I was fairly young in my career the first time I heard this expression. And like me in that situation, even if you don’t know the exact meaning, you probably understand the premise behind the words just from their basic definitions:
- Rule – principle governing conduct, action
- Engage – to occupy the attention or efforts of
Essentially, rules of engagement (ROE) bind behavior under certain circumstances. Probably the most recognizable form can be seen with our military where (to paraphrase) … “rules or directives … issued by authority … delineate/define circumstances and limitations under which US forces will initiate/engage with other forces encountered.” So the obvious question is what does this have to do with Product Management?
Over the past couple of months, I have been exposed to several conversations where ROE seems to be the correlative theme. The first conversation in San Francisco a little over a month ago focused on adaptability, and businesses moving at 2 speeds … low gear representing the ‘system of record’ speed, and high gear representing the ‘system of engagement’ speed. I wrote about this in my Adapt or Die post. The second conversation in New York just two weeks ago focused on the fact that faster is not always better. In fact one of the points made during that conversation was that in many cases, two-thirds of customers don’t have the ability to absorb new releases fast enough.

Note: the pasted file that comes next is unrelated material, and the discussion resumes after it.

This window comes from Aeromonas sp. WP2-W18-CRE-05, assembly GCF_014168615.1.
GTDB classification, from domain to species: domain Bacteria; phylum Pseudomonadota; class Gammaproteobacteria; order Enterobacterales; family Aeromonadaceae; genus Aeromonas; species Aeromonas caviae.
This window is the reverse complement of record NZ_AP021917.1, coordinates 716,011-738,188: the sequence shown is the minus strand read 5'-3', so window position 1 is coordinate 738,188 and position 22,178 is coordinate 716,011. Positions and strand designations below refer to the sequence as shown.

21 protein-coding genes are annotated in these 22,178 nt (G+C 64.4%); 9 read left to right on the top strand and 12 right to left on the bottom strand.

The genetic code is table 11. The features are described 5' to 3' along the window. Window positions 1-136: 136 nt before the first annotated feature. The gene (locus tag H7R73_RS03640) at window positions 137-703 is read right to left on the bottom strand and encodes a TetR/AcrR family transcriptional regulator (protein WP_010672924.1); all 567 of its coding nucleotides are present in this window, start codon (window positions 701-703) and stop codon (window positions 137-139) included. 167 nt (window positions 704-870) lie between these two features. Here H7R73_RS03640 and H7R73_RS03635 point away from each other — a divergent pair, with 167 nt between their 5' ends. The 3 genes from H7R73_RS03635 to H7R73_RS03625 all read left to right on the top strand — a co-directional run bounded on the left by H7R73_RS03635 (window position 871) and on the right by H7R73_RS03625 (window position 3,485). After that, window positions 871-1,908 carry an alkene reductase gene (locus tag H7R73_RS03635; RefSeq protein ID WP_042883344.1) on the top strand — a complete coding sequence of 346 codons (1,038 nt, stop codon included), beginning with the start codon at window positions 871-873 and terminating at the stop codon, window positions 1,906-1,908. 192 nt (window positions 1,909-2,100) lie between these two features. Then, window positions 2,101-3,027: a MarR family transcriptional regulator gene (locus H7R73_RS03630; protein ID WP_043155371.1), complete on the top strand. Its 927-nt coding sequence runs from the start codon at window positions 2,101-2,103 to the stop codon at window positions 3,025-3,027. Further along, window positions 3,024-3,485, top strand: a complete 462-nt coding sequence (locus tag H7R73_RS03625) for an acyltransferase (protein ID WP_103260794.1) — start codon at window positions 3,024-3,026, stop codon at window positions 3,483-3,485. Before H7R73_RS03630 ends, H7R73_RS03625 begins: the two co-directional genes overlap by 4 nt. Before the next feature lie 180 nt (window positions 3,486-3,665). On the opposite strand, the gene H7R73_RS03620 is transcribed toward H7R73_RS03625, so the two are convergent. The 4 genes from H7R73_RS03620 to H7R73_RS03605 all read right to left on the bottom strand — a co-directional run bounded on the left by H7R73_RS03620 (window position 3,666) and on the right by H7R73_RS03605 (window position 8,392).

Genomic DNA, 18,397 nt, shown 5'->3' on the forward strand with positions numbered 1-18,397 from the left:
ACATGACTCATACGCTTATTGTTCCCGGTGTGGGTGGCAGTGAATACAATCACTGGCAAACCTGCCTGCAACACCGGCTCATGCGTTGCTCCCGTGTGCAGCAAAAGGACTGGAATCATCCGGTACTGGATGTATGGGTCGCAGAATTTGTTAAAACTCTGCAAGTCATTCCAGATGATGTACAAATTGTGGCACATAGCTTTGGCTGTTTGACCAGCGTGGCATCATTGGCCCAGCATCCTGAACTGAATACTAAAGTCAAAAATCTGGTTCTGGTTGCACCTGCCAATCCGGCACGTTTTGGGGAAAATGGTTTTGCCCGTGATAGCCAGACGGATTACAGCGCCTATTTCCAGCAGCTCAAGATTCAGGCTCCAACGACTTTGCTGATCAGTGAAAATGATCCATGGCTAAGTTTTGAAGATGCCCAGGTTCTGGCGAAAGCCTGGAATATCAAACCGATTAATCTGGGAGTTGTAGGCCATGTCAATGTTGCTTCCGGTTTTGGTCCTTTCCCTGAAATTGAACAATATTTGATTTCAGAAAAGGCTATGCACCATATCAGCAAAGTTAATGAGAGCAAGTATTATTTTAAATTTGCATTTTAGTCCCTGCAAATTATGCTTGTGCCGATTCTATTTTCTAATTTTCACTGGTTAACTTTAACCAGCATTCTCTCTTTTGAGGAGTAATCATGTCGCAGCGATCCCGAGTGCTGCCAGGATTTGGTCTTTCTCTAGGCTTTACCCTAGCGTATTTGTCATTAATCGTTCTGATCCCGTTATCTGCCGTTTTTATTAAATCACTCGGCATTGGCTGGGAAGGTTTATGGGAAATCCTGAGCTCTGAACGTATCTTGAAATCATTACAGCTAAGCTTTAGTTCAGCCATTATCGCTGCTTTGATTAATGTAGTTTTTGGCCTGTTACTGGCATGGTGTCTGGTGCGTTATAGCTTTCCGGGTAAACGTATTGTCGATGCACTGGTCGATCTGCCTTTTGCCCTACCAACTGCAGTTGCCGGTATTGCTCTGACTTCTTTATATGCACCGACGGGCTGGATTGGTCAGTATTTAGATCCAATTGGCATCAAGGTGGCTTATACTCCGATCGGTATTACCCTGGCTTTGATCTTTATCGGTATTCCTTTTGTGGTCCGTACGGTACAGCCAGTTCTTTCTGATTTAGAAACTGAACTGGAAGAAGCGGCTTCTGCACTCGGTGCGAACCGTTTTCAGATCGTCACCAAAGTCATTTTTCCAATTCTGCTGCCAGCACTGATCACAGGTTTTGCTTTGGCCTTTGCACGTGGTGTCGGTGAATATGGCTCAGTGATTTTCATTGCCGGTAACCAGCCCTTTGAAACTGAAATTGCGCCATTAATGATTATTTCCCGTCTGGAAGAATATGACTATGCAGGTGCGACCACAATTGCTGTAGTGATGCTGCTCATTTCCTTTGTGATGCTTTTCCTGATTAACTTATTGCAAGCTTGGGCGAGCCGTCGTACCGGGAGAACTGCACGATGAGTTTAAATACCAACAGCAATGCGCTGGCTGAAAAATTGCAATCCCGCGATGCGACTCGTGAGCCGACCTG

Both of these conversations were supported through case studies that described high-profile, fast moving projects that had to get done quickly. Tiger teams were formed … processes worked around … rules changed for the time being … all in an attempt to do something new & innovative. For anyone who has been involved in one of these projects, I don’t have to describe how exciting (and yes, potentially stressful) they can be! Yet in each one of the case studies, however, there was a common theme that emerged once the initial phase had been delivered … that the fast-paced nature of the project was not sustainable … for the team, for the customer, etc.
And this is exactly where the ROE conversation comes into play. In order to maintain an innovative, entrepreneurial nature … while at the same time recognizing limitations of the people, processes and/or technologies that are in place … there comes a time where expectations across the multiple stakeholder teams need to be addressed in order to promote organizational alignment, foster healthy conflict and debate, and nip dysfunctional behavior.
When defining your rules of engagement, the following are essentials to start with:
- Guiding Principles – what is the common theme that all teams involved agree on? What is the core goal(s) that are trying to be achieved?
- Roles & Responsibilities – what role does each participant have in achieving the goals?
- Project Protocols – what are standards for how meetings, issues, and risks should be handled? What are the defined processes associated with existing systems of record that need to be considered? Where can things be improved without detrimental impacts?
- Communication – what are acceptable timeframes for responding to inquiries? Who should be communicated to about what? When should things be escalated?
For further ideas on this topic, here is an article I found handy … 10 Management Rules of Engagement.